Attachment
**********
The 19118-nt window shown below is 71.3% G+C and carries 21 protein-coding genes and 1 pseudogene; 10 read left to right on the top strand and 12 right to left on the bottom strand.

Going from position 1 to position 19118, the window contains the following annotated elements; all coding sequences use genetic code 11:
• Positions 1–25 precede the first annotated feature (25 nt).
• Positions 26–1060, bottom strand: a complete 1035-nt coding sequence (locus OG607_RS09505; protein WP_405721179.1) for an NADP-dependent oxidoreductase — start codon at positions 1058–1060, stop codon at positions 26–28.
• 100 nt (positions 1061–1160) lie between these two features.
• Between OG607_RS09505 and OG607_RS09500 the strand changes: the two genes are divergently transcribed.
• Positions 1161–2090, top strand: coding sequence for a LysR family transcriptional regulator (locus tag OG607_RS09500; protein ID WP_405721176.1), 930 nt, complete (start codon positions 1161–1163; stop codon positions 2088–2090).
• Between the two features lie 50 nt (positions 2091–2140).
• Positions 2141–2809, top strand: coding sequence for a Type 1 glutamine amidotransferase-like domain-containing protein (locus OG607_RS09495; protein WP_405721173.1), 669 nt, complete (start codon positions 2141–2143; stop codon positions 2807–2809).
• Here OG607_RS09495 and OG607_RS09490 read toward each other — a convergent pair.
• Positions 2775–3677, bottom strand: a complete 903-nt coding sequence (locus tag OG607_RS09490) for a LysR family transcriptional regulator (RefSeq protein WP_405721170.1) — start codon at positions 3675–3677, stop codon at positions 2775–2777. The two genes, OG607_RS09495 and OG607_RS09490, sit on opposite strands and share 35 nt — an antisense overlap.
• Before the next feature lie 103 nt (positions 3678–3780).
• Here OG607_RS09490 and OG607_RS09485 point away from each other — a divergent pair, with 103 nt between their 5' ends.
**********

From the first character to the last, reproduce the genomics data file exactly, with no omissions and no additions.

The 19118-nt window shown below is 71.3% G+C and carries 21 protein-coding genes and 1 pseudogene; 10 read left to right on the top strand and 12 right to left on the bottom strand.

Going from position 1 to position 19118, the window contains the following annotated elements; all coding sequences use genetic code 11:
• Positions 1–25 precede the first annotated feature (25 nt).
• Positions 26–1060, bottom strand: a complete 1035-nt coding sequence (locus OG607_RS09505; protein WP_405721179.1) for an NADP-dependent oxidoreductase — start codon at positions 1058–1060, stop codon at positions 26–28.
• 100 nt (positions 1061–1160) lie between these two features.
• Between OG607_RS09505 and OG607_RS09500 the strand changes: the two genes are divergently transcribed.
• Positions 1161–2090, top strand: coding sequence for a LysR family transcriptional regulator (locus tag OG607_RS09500; protein ID WP_405721176.1), 930 nt, complete (start codon positions 1161–1163; stop codon positions 2088–2090).
• Between the two features lie 50 nt (positions 2091–2140).
• Positions 2141–2809, top strand: coding sequence for a Type 1 glutamine amidotransferase-like domain-containing protein (locus OG607_RS09495; protein WP_405721173.1), 669 nt, complete (start codon positions 2141–2143; stop codon positions 2807–2809).
• Here OG607_RS09495 and OG607_RS09490 read toward each other — a convergent pair.
• Positions 2775–3677, bottom strand: a complete 903-nt coding sequence (locus tag OG607_RS09490) for a LysR family transcriptional regulator (RefSeq protein WP_405721170.1) — start codon at positions 3675–3677, stop codon at positions 2775–2777. The two genes, OG607_RS09495 and OG607_RS09490, sit on opposite strands and share 35 nt — an antisense overlap.
• Before the next feature lie 103 nt (positions 3678–3780).
• Here OG607_RS09490 and OG607_RS09485 point away from each other — a divergent pair, with 103 nt between their 5' ends.